While I love Maui, I have to be honest when I say that Lahaina was not my favorite spot on the island. A lot of cruise ship passengers visit here, which means there are tons of shops and people and some of the Hawaiian authenticity that I love so much is hard to find. But not impossible to find as I discovered one lazy afternoon on what was yet another beautiful day in the islands.
1. Banyan Tree – This is a good place to start your exploration of Lahaina, the old whaler’s port and the first introduction to Hawaii that many early missionaries saw. The tree is not only beautiful and fun for kids to play on, but it’s an important tree as well. The now enormous tree was planted in 1873 to commemorate the 50th anniversary of the first Protestant mission in Lahaina. For better or worse, missionary involvement in Hawaii defined the island chain that it became and cemented American influence in this far flung chain of islands. While their actions and involvement are hotly contested, there’s no denying that they are a very important part of Hawaiian history.
2. Stand on the docks – Lahaina is an important port city, just as it’s always been, and even today it’s where you go to catch the ferry to nearby Lanai. That’s why I found myself spending so much time just sitting on the rocks, looking off the harbor to the beautiful island of Lanai. My favorite Hawaiian island, this tiny island is only 18 miles long but features a remarkable diversity of environments, from sandy beaches to dense, foggy forests full of mouflon and Cook Pines. If you don’t have the time to visit Lanai, standing on the dock wistfully in Lahaina is the next best thing.
3. Baldwin house – I have an incredible interest in history and one spot I wanted to visit even before I arrived was the Baldwin House. Built in the 1830s for Reverend Dwight Baldwin, the building is key to the history of Maui and indeed Hawaii. Reverend Bishop was a missionary, but he was also a doctor and saved as many lives as souls during his lifetime on Maui. More than religious studies though, Bishop instituted a robust educational system teaching local youth in both English and Hawaiian and covered subjects as varied as literature and constitutional government. It was this methodology and the inclusion of the Hawaiian language that is part of Bishop’s ongoing legacy.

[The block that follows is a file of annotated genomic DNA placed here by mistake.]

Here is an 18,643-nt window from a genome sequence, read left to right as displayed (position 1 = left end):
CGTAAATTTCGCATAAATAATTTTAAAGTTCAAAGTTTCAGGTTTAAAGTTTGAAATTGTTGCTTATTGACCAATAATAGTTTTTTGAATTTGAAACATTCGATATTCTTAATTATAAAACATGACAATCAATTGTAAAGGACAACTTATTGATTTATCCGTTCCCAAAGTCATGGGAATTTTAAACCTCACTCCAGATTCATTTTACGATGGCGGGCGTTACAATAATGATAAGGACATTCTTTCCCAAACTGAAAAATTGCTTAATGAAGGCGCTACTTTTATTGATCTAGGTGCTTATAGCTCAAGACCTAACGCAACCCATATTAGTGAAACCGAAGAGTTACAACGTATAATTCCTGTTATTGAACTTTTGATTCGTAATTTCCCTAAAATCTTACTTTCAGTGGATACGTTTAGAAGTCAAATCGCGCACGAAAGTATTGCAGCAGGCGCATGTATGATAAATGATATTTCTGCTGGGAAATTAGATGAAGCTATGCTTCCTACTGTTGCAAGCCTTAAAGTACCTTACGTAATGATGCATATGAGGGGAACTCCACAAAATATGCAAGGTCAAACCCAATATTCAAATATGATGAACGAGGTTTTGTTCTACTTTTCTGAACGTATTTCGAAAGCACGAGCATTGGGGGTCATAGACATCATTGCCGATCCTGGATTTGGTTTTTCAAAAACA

4. Mixed plate meal – My favorite meal anywhere in Hawaii, the Aloha Mixed Plate restaurant in Lahaina is a great place to enjoy this classic example of Hawaiian soul food. My favorite style of mixed plate is the chicken katsu, something I always find time for when I visit the islands. Originally of Japanese origin, tonakatsu, which refers only to the pork version, is popular throughout Hawaii. It is decidedly simple, but hearty and filling – the classic definition of a family meal. Katsu is made by frying a scaloppini chicken breast or pork cutlet, similar to a schnitzel, and is served with a tonkatsu sauce. Sides almost always found with the katsu include heaping scoops of rice and macaroni salad. Be careful though, portions tend to be large so make sure to skip a meal before enjoying this Hawaiian staple.
5. Shave ice – A true Hawaiian delicacy, enjoyed a cup of refreshing shave ice is the perfect way to finish your day in Lahaina. Hawaiian shave ice is an ice-based dessert made by shaving a block of ice. While the product can resemble a snow cone, snow cones are made with crushed, rather than shaved, ice. Shaving produces a very fine ice that appears snow-like. This extremely fine texture causes syrups added to it to be absorbed by the ice rather than simply surrounding. A properly made shave ice product rarely requires a straw, since the flavors are in the ice and not at the bottom of the cup. Although the traditional American flavors are common, shave ice in Hawai’i is often flavored with local ingredients such as guava, pineapple, coconut cream, passion fruit, li hing mui, lychee, kiwi fruit and mango.